Sleep – are you getting enough?
It isn’t just about energy levels: lack of sleep is also linked to issues like stress and weight gain. But there’s no need to accept poor sleep as a norm that can’t be broken, says sleep expert Charlotte Edelsten.
How much sleep do we need?
Everyone is different: some people can genuinely function well on five or six hours a night. However, eight hours’ sleep a night is a good guideline. If you consistently get fewer than six hours’ sleep a night over an extended period, this is when we typically see the effects of chronic sleep deprivation kicking in.
Does it matter when you sleep?
Some people function best if they stay up and wake up late; some are better off getting up and going to bed early; others can have an afternoon nap and still sleep well at night. The important thing is that you train your body into a regular sleep routine.
How do you know if you’re short on sleep?
Obviously you feel tired (!) but two other key indicators are mood and concentration: you feel irritable and you struggle to focus. You probably also rely on stimulants such as caffeine and sugar to keep you going, you take a long time to get up in the morning… the list is long.
What are the causes of bad sleep?
There are many possible causes: exercising or eating too close to bedtime, being exposed to artificial light which upsets our body clock, the blue light that’s emitted by phone screens and laptops…
Some people can break all the rules and still sleep perfectly well, but if you struggle to sleep, it’s worth looking at these areas.
Tell us more about blue light
Every day, mid- to late afternoon, our body starts to produce the sleep hormone melatonin. This allows our body to unwind and get ready for sleep. Quite simply, blue light inhibits the production of melatonin.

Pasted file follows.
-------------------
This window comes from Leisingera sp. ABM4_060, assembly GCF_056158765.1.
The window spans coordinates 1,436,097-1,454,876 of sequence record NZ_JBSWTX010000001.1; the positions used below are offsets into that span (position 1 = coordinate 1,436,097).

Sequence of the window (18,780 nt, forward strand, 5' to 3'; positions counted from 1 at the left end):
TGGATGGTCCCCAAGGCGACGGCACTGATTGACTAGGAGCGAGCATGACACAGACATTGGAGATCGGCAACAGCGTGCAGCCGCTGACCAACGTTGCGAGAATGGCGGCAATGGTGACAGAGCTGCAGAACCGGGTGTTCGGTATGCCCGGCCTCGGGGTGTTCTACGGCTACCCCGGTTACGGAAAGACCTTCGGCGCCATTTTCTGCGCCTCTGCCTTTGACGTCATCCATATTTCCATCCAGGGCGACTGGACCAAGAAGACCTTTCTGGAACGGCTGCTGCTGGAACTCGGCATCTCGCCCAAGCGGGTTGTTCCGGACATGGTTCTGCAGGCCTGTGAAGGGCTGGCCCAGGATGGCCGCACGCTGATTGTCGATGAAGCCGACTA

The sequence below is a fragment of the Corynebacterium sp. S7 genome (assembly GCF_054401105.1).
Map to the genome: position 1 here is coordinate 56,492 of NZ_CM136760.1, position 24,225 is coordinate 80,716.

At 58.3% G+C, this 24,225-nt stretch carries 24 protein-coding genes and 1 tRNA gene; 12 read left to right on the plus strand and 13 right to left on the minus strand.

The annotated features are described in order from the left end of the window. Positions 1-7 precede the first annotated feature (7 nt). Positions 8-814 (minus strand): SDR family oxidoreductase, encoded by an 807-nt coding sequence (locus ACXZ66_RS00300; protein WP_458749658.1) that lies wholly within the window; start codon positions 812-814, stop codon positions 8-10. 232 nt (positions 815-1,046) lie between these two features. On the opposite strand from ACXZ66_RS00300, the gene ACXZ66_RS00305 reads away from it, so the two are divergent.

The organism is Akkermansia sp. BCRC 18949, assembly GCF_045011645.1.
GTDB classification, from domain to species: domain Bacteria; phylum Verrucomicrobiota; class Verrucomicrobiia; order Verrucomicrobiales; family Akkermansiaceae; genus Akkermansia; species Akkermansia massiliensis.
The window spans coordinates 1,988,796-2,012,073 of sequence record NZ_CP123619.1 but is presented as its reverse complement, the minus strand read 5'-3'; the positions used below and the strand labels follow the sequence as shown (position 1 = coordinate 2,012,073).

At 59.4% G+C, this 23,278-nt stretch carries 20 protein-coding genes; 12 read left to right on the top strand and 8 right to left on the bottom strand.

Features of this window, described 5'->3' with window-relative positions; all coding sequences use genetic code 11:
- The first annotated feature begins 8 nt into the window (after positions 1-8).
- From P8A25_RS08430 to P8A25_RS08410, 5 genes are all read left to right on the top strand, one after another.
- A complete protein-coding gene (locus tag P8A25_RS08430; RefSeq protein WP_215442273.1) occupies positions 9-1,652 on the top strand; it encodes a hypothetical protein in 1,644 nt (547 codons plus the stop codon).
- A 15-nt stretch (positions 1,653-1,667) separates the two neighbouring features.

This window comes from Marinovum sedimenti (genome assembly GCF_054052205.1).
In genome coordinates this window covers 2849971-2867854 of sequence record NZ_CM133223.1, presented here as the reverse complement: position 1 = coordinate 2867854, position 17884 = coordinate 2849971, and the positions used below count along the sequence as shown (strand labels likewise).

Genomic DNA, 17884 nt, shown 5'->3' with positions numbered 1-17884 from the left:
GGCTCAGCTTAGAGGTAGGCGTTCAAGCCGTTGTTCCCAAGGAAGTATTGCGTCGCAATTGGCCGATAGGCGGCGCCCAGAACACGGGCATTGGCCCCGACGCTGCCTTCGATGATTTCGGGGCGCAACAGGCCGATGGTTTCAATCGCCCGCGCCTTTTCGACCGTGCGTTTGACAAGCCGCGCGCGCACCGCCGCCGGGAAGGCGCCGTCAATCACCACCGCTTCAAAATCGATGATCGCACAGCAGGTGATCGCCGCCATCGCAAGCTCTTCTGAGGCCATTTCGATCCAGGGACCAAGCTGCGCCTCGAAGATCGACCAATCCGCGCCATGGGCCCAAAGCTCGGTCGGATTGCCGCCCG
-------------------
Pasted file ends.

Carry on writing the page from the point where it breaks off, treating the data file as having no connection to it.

What can we do to promote good sleep?
- Use amber light filters on your phone and laptop.
- Exercise regularly, but no high intensity workouts close to bedtime.
- Don’t let yourself get too hot at night.
- Consider investing in blackout curtains/blinds.
- Don’t eat too late.
- Avoid smoking in the evening: nicotine is a stimulant.
- Have your last coffee around lunchtime: caffeine stays in your system for 12 hours.
- Go to bed as soon as you feel tired.
- Cut down on alcohol and avoid sleeping tablets: they knock you out, but actually prevent you from achieving deep, restorative sleep.
- Avoid stress – work emails, for example – near bedtime.
What’s the issue with stress?
When you wake, your body produces the stress hormone cortisol to help get you up and running. Cortisol levels then slowly drop until early evening, when they’re reduced to the point that the body readies itself for sleep. If you do something to raise your stress levels, your body is no longer ready to sleep. Equally, if you aren’t sleeping enough, it becomes harder for your body to lower its own cortisol levels.
Any other hormonal responses to lack of sleep?
Lack of sleep affects the hormones that control our appetite: you eat more when you’re tired, and tend to choose food that’s full of sugars and stimulants to keep you going. As a result, you have a 50 per cent higher chance of being obese if you’re sleep-deprived.